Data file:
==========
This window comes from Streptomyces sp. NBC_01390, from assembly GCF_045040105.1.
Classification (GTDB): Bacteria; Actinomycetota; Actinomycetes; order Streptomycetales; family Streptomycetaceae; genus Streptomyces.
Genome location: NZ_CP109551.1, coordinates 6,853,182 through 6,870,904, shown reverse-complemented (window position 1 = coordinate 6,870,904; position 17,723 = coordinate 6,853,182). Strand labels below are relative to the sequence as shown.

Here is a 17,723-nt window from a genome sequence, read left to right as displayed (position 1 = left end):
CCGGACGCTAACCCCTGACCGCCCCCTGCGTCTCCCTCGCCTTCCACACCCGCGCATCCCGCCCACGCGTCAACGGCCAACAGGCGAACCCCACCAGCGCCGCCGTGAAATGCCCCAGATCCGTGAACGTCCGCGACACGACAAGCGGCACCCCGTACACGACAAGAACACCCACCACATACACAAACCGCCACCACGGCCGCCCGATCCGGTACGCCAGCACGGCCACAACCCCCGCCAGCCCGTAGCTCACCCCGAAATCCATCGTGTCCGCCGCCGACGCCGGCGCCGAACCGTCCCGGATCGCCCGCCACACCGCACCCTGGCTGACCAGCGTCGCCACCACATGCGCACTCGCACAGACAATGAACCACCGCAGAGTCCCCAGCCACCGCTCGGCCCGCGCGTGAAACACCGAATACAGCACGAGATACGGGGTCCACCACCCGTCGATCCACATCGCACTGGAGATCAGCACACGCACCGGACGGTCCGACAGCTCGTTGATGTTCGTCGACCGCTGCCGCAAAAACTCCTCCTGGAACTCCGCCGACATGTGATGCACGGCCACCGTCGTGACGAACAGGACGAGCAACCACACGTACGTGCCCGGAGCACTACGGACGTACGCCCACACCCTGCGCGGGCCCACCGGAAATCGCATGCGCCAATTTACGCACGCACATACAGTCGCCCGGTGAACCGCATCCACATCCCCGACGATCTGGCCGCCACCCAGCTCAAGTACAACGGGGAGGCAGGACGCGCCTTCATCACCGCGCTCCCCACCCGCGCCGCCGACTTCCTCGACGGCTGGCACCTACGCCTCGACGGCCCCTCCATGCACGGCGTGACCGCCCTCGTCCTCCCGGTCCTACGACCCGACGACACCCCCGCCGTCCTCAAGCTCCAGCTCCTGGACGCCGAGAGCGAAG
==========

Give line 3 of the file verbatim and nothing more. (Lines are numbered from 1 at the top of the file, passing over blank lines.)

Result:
Genome location: NZ_CP109551.1, coordinates 6,853,182 through 6,870,904, shown reverse-complemented (window position 1 = coordinate 6,870,904; position 17,723 = coordinate 6,853,182). Strand labels below are relative to the sequence as shown.